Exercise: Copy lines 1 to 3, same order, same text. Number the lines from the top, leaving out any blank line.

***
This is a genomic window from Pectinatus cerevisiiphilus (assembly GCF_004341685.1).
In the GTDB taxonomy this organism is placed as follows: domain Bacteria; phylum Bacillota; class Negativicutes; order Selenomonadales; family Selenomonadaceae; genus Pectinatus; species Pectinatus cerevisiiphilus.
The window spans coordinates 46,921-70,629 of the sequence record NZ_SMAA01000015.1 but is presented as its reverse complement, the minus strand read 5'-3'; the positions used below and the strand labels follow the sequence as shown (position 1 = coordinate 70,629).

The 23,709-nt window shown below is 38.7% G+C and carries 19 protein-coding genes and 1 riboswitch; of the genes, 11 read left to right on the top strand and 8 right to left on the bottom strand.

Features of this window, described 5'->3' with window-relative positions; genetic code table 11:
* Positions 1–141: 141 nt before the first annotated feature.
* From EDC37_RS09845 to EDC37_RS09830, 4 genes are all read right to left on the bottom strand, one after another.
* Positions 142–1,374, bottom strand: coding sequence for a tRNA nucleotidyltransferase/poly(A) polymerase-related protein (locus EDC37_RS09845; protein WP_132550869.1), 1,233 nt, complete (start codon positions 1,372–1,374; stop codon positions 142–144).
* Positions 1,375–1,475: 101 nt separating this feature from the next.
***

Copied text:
This is a genomic window from Pectinatus cerevisiiphilus (assembly GCF_004341685.1).
In the GTDB taxonomy this organism is placed as follows: domain Bacteria; phylum Bacillota; class Negativicutes; order Selenomonadales; family Selenomonadaceae; genus Pectinatus; species Pectinatus cerevisiiphilus.
The window spans coordinates 46,921-70,629 of the sequence record NZ_SMAA01000015.1 but is presented as its reverse complement, the minus strand read 5'-3'; the positions used below and the strand labels follow the sequence as shown (position 1 = coordinate 70,629).